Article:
Dear UPS Guy,
You came to my house today with a massive shipment of Tide and Charmin, thanks to my handy Amazon Dash buttons. I’m the hot mess that opened the door – my children’s blood curdling screams flooding down the stairs, swirling around our feet and washing over the walls like a tsunami of sound. I’m the mom that noticed your side eye as my children giggled, squealed and in all honestly, sounded like a heard of elephants above your head. Yes, there are only two of them. Yes, they sound like two dozen. I’m the mom that noticed your judgmental glances around me as I signed for my supplies, the same mom that saw you give her the once over – eyes not resting on the areas I am used to having men look, but at the finger prints, the smudges and my hair that is currently doing it’s best to remind me that I truly have no control over anything in my life and the thought that I do is merely an illusion I have created. I currently look like a walking Q-tip, and you know what? That’s ok.
I’m the mom with the sticky counters, the messy floors, and toys everywhere. The coffee table in my family room currently looks like a 20 car pile up on I-75 because after playing with his hotwheels, train set and any other wheeled toy, Teeny didn’t put a thing away before going in search of his beloved sister. I’m the mom that is barely keeping the train on the tracks balancing a full time job in academia, two children, Papa Bear and everything else I decide to do on a daily, weekly, monthly basis. I’m the mom that cooks two different meals for my children when I have a day off so that they each get what they want – no, that doesn’t make them spoiled, that makes them loved. My house isn’t perfect most of the time. I don’t have the time or energy to keep it spotless, even though I feel like I am constantly picking up, wiping down, or washing something or someone.
My lovely little UPS professional, I’m also the mom that doesn’t care if you don’t like my loud, sticky, messy house. I’m the mom who has children who are grounded because I spend time talking to them, not at them. I’m also the mom who spends time with them rather than keeping a spotless house – there will be decades to have a spotless house, I have them in it for less than two. I’m the mom who realizes, all to keenly how precious these years are. How the squeals are the sound of best friends being made that will last a life time. The screams are screams of joy, not anger. The running and chasing is simply the sound of the beginning of a lifetime of being their brother’s keepers. My house is a house of love. Love isn’t perfect – in itself it’s an emotion of paradoxes – messy, sticky, rowdy and loud one minute and calmly reading, coloring or just being in the next. I’m the mom whose children know they are loved, whose children are secure that I will never not love them – they know because I tell them. They know because I talk to them, whisper it to them in their sleep, kiss their eyes and tell them in the mornings, hug their tiny frames after school and tell them again, tuck them in with stories and songs and pledges of my unrelenting, unrepentant love for these two tiny people that God picked out specifically for me. I know that they know because when they aren’t paying attention to me, I hear them saying the same things to each other.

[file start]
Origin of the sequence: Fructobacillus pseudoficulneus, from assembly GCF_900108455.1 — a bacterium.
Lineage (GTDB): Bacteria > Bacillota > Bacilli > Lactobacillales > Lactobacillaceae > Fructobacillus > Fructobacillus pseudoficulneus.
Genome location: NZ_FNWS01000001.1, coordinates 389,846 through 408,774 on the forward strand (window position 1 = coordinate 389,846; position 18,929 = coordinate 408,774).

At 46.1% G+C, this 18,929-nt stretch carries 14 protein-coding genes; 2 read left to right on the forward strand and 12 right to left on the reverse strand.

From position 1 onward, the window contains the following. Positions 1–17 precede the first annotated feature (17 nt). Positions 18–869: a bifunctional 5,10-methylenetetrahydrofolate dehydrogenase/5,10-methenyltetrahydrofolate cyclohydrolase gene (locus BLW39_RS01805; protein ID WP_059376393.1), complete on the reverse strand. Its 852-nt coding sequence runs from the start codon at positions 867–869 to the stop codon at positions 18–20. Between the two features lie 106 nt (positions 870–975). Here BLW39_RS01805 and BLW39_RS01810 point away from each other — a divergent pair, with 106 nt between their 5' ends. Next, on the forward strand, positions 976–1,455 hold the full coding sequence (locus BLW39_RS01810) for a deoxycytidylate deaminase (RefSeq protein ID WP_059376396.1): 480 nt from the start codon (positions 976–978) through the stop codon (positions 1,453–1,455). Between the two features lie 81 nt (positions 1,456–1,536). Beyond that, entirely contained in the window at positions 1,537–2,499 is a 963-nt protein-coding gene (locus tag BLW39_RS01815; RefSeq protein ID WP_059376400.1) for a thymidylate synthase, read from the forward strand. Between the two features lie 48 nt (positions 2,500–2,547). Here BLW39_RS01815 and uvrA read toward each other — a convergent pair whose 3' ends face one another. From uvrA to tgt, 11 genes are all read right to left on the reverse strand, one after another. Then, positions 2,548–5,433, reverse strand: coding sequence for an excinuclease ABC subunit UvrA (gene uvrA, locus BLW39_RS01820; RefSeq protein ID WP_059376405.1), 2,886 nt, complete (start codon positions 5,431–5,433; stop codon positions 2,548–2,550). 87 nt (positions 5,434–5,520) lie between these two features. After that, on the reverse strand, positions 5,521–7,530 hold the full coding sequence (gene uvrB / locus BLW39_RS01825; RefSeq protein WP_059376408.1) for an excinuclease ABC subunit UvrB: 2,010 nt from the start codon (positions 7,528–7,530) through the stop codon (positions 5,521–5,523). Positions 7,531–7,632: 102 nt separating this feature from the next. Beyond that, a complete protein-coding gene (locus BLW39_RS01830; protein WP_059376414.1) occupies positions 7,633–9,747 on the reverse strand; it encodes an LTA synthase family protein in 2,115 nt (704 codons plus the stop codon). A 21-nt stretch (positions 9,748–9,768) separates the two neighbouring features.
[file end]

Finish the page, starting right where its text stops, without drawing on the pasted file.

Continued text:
Mr. UPS man, I’m the mom that wouldn’t trade one sticky, rowdy moment for anything in this world. Not one single moment – even the ones that just added gray hairs to my head. Not the ones that took years off my life with worry. Not even the ones where I really think I could sell my children to nomads for a solid twenty and some Starbucks. Without those moments, you don’t appreciate the quite moments. You are not capable of appreciating the echo of your tones, the repetition of your words as they pass from Tiny to Teeny. Ultimately, the depth of your ability to appreciate those quiet, loving, precious moments isn’t born in calm, it is born in the strife. Embrace it, appreciate it and be grateful you are able to experience them both – that you have the stress so that you can embrace and appreciate those rare pearls that are cast to bring you back to your self – make you know that on days when you swear you are doing everything wrong, you really are doing something right.
So, Mr. UPS delivery man, judge me. Please, feel free, because I am unabashedly forging my way through a forest of responsibilities – most paramount among them are the tinies. As long as they are happy, grounded and loved, I have done my job – sticky floors or not.
Dear UPS Guy,